The original cigarette was not my own.
Night air stung my eyes as
nicotine burnt and smoked from a single glowing point
down my throat
like a testament of just how fragile I am.
Fragile like the murky, mirrored windows on Sixth Street’s tobacco-store front where I go to buy more.
Inside there are large boxes
for the do-it-yourselfers
and new age e-cigs
and of course the old-fashioned packs
that sit behind a counter display of colorful lighters,
arranged enticingly like peacock feathers.
A woman wearing a gray shirt,
sporting a gray ponytail,
showcasing pale spotted skin,
stands behind the counter
where there is a half-eaten Crunchwrap beside the register and asks
if she can help me
and I shake my head no.
She asks if I have my I.D.
and I reach for the plastic card,
of course I have it, do I look like a fool,
and hand it to her.
She smiles as she hands it back
because I’m six three, haven’t shaved in weeks
and she knew damn well I am at least eighteen,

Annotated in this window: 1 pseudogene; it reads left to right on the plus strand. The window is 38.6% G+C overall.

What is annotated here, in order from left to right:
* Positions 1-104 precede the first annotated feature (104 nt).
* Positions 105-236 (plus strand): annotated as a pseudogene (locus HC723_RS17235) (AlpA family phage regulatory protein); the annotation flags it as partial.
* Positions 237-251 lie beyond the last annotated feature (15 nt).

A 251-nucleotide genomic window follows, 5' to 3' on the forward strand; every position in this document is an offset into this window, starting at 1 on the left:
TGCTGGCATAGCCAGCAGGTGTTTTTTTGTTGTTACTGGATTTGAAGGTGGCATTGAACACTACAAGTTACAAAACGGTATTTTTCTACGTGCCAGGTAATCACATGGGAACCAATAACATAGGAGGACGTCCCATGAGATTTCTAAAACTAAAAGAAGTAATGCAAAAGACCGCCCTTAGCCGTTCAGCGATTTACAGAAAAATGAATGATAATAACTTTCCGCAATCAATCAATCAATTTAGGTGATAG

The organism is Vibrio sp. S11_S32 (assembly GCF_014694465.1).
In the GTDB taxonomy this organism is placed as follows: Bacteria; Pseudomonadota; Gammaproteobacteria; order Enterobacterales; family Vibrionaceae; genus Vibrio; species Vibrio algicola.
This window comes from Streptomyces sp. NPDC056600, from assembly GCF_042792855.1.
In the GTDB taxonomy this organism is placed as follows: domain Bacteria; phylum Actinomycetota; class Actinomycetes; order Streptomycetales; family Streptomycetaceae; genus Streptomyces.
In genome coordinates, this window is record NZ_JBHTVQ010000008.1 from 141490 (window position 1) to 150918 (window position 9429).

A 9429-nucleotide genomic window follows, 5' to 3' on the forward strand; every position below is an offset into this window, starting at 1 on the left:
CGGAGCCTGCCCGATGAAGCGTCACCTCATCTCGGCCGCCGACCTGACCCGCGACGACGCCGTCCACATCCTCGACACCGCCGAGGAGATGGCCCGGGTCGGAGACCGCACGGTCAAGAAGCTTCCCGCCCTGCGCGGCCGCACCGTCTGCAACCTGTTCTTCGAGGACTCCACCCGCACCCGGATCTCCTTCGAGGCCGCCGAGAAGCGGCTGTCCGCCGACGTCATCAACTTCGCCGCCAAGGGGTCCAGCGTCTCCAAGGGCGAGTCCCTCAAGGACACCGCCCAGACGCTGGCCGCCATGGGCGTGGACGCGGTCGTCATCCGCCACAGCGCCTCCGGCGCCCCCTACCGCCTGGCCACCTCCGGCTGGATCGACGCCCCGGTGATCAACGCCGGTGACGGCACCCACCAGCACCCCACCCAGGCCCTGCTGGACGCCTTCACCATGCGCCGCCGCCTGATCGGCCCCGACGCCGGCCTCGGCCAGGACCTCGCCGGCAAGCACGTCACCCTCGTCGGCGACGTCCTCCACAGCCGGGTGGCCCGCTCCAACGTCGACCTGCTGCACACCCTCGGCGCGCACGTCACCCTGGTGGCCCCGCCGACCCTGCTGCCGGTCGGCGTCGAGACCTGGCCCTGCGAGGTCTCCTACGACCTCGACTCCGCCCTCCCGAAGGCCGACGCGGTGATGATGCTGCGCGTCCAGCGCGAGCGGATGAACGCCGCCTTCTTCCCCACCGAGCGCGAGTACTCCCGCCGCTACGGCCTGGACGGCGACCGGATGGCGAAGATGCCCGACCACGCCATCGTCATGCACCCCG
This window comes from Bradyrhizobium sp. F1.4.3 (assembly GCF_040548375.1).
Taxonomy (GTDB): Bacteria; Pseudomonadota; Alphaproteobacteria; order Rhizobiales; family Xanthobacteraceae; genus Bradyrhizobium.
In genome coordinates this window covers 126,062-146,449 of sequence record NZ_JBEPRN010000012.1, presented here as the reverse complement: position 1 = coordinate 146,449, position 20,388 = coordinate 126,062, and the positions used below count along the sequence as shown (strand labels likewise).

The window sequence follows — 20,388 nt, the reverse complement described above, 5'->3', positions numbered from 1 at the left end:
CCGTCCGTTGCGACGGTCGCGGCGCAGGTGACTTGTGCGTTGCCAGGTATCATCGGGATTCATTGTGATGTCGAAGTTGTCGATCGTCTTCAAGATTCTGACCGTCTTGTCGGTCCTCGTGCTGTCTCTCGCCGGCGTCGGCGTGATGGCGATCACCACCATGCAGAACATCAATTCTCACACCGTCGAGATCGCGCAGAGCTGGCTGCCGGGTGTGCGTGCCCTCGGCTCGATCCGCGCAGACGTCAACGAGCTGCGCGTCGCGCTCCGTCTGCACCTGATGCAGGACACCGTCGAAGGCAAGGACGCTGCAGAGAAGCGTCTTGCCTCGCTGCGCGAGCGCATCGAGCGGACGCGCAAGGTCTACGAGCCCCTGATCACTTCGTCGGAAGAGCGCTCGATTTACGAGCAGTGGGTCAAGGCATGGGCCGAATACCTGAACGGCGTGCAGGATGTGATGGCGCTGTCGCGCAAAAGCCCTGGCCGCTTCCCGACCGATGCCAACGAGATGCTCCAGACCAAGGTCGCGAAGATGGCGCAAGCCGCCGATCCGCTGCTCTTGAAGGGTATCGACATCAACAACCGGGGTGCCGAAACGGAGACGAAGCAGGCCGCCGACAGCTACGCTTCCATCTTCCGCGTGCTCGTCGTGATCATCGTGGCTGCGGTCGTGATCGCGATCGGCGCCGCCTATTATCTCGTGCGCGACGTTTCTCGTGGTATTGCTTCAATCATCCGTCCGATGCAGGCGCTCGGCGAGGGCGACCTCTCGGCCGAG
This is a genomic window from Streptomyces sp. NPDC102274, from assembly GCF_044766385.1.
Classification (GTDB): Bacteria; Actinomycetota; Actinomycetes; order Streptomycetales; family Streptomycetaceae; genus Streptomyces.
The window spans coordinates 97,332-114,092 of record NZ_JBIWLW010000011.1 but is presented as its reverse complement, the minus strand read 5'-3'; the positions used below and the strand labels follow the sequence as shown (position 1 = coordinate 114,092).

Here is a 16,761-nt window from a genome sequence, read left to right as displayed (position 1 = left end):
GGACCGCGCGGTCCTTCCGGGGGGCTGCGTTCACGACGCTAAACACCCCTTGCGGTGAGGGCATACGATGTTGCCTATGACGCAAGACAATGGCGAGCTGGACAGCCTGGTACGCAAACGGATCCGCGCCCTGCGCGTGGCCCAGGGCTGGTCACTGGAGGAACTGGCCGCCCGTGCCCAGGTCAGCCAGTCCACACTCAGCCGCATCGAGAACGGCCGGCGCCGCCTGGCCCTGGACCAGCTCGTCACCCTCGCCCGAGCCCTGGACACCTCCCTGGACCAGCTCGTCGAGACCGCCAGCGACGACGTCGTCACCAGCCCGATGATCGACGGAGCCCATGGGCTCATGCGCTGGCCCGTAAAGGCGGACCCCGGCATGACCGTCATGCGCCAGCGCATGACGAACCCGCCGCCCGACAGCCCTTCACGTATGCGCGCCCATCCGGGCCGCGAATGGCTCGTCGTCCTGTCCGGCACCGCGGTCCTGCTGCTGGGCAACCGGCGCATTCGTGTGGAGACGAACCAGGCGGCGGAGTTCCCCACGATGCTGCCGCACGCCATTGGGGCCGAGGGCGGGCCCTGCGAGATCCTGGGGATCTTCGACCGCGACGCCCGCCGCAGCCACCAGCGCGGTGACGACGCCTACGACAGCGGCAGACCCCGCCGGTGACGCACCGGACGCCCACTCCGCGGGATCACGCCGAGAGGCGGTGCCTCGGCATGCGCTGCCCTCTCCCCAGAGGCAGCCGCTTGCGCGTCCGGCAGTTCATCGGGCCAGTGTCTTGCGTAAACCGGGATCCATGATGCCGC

and her smile is like how my dad laughs at
that one time he accidentally killed two
groundhogs with one shot while out hunting.
The door behind me opens and dings
as a man in dark blue clothes with frayed black hair
and leathery skin comes in.
His eyes from behind wide rimmed glasses flicker over to mine
and I look down at the floor.
He orders six packs of Dorals.
He stands at the register so near to me
but it is as though we are on different sides of those murky glass windows.
Through that imagined barrier I see him flash—
like tail lights on a car I’m following too closely—
so I turn and leave the store,
because even though the world outside is eye-stinging cold,
I know that fragile glass
will never harden
until it leaves its flame behind.